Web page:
Cookies on this website

We use cookies to ensure that we give you the best experience on our website. If you click 'Accept all cookies' we'll assume that you are happy to receive all cookies and you won't see this message again. If you click 'Reject all non-essential cookies' only necessary cookies providing core functionality such as security, network management, and accessibility will be enabled. Click 'Find out more' for information on how to change your cookie settings.

<h4>Background</h4>Diseases caused by human enteroviruses (EVs) are a major global public health problem. Thus, the effective diagnosis of all human EVs infections and the monitoring of epidemiological and ecological dynamic changes are urgently needed.<h4>Methods</h4>Based on two comprehensive virological surveillance systems of hand, foot and mouth disease (HFMD), real-time PCR and nested RT-PCR (RT-snPCR) methods based on the enteroviral VP1, VP4-VP2 and VP4 regions were designed to directly detect all human EVs serotypes in clinical specimens.<h4>Results</h4>The results showed that the proposed serotyping strategy exhibit very high diagnostic efficiency (Study 1: 99.9%; Study 2: 89.5%), and the variance between the study was due to inclusion of the specific Coxsackie virus A6 (CVA6) real-time RT-PCR and VP4 RT-snPCR in Study 1 but not Study 2. Furthermore, only throat swabs were collected and analyzed in Study 2, whereas in Study 1, if a specific EV serotype was not identified in the primary stool sample, other sample types (rectal swab and throat swab) were further tested where available. During the study period from 2013 to 2018, CVA6 became one of the main HFMD causative agents, whereas the level of enterovirus A71 (EV-A71) declined in 2017.<h4>Conclusion</h4>The findings of this study demonstrate the appropriate application of PCR methods and the combination of biological sample types that are useful for etiological studies and propose a molecular strategy for the direct detection of human EVs in clinical specimens associated with HFMD.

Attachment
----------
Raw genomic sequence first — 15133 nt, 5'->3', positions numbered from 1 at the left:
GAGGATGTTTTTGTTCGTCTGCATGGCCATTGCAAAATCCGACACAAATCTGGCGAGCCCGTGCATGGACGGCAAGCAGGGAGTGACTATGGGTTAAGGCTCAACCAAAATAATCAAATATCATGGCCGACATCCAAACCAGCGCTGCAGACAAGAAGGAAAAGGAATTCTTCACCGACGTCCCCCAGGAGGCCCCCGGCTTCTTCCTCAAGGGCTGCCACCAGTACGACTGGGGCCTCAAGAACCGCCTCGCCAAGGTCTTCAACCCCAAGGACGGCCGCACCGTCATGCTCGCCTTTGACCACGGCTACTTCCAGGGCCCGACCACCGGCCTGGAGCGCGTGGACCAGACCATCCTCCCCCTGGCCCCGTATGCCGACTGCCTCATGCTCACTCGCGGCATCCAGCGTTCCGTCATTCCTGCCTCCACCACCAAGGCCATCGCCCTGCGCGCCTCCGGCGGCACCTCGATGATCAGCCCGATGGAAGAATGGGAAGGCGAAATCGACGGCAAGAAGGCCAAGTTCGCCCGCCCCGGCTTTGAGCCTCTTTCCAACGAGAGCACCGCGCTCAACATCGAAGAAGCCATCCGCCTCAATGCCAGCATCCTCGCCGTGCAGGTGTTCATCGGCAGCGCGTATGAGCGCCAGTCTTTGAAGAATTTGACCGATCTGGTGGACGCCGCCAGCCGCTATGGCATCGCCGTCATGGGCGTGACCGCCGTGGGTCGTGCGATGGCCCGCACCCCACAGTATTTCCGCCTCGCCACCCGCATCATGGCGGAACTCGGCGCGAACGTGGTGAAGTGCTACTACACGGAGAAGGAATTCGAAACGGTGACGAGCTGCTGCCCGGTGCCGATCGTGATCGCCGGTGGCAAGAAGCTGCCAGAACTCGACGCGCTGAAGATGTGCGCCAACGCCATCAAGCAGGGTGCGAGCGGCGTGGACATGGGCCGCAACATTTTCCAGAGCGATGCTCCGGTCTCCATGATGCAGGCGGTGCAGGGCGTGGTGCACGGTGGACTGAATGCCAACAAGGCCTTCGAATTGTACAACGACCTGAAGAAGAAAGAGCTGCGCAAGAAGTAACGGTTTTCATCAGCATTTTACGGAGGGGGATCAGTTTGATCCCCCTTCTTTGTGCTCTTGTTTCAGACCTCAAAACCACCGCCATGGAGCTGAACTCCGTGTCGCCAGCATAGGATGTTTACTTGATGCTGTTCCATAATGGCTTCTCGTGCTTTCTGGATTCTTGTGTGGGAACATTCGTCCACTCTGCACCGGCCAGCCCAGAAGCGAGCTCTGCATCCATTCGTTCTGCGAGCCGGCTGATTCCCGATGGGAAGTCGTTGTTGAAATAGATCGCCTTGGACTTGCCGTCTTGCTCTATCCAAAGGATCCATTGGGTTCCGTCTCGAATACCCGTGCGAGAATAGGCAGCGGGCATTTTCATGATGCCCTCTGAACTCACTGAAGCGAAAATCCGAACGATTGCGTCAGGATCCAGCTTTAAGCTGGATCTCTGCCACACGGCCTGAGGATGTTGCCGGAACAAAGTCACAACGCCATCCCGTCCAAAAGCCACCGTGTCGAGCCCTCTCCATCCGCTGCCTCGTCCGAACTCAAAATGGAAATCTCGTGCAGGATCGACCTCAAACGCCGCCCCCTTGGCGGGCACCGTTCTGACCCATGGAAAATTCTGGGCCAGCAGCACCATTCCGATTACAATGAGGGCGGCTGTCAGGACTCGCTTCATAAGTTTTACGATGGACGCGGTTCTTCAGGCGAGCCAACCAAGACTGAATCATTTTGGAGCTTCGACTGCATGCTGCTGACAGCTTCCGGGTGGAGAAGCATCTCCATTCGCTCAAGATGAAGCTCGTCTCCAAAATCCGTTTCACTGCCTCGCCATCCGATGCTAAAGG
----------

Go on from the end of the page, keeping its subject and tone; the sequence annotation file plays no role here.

Original publication




Journal article


PloS one

Publication Date





School of Public Health, Fudan University, Key Laboratory of Public Health Safety, Ministry of Education, Shanghai, China.


Intestinal Mucosa, Respiratory Mucosa, Feces, Humans, Enterovirus A, Human, Hand, Foot and Mouth Disease, Viral Structural Proteins, Capsid Proteins, Molecular Diagnostic Techniques, Sensitivity and Specificity, Reverse Transcriptase Polymerase Chain Reaction, Adolescent, Child, Child, Preschool, Infant, Real-Time Polymerase Chain Reaction